Fine Gael and Fianna Fáil are working towards putting a deal for a minority government to Independents early next week, but expect that a final pact will not be ready until later this month.
Binding reviews of a pact between the two parties and how they will interact are expected to form part of a document that could be completed by Monday. This will be the structure under which a minority government could work.
The two sides will only then negotiate policy differences, including over water charges and the future of the universal social charge.
Informed sources say a document could be ready to hand over to Independents, needed to support a minority government, and others such as Labour or the Greens by early next week.
Agriculture Minister Simon Coveney, though, was more optimistic: “If both sides approach this with a view of doing what’s best for the country, then we can have a government by the middle of next week.”
Nonetheless, it is unlikely all sides will have agreed positions for another vote for taoiseach until the following week, say sources.
Enda Kenny and Micheál Martin spoke by phone yesterday before their teams resumed talks. Sources said the talks proved the “game playing” had stopped.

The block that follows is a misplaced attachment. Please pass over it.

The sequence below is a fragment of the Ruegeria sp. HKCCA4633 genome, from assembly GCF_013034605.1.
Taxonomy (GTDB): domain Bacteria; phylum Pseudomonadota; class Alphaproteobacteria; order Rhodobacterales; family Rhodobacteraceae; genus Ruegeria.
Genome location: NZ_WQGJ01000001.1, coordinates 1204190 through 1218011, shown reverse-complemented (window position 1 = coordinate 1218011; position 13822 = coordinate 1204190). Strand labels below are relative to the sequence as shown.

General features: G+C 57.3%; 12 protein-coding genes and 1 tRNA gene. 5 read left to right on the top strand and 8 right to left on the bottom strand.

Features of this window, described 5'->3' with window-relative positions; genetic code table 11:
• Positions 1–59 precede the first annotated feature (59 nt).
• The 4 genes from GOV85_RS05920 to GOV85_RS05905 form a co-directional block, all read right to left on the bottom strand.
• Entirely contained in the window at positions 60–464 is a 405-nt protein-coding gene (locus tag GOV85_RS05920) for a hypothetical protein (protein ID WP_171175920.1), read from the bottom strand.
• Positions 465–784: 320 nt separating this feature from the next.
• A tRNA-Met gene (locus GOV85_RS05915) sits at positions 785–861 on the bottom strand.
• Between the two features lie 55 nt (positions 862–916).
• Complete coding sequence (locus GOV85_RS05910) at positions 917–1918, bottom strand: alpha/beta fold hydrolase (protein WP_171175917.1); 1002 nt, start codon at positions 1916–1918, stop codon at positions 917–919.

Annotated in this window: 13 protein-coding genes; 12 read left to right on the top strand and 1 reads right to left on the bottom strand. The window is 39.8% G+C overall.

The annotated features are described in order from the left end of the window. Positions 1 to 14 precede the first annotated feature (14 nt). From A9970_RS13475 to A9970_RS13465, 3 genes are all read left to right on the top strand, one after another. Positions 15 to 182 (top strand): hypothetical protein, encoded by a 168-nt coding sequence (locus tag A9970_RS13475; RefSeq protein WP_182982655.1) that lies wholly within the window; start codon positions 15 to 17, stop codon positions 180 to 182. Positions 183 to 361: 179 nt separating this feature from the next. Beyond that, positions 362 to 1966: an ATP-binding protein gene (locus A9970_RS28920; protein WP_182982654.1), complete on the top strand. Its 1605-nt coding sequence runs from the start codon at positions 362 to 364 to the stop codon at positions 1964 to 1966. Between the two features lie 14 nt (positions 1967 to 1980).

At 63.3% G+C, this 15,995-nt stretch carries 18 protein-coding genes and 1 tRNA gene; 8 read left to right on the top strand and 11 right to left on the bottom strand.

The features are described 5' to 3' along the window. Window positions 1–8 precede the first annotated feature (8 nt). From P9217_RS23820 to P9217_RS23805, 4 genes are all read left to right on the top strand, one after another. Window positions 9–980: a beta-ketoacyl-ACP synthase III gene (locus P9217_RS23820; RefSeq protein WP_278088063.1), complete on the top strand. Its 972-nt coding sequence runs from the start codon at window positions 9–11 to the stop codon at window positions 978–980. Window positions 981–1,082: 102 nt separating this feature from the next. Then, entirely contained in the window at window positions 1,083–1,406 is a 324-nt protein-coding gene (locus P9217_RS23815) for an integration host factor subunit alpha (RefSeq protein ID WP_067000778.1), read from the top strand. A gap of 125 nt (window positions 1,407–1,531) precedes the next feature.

“We are working on the mechanics of government. How both parties interact on a weekly or monthly basis. This could be finished by Monday, then its onto policy,” said a source.
However, key stumbling blocks remain. Mr Kenny needs the support of at least six more Independents.
There are also mixed views over whether any minority pact should be in writing or instead act as a ‘guide’ whereby Fianna Fáil can support policies on a case-by-case basis.
Transport Minister Paschal Donohoe insisted that a written deal was “an absolute must”, an opinion backed by Independents.
Two hours of talks between Fine Gael and Fianna Fáil were described as “constructive”, and while contact will continue this weekend, face-to-face negotiations will resume Monday.
Meanwhile, it has emerged that Fine Gael reached a crisis point on Wednesday night and negotiators scrambled to contact Independents through the night amid fear that Mr Kenny might lose the vote.
“We were under pressure. Micheál probably doesn’t realise how close he came to winning the thing. We worked up until 2am trying to ensure we stayed ahead,” a Fine Gael source said.
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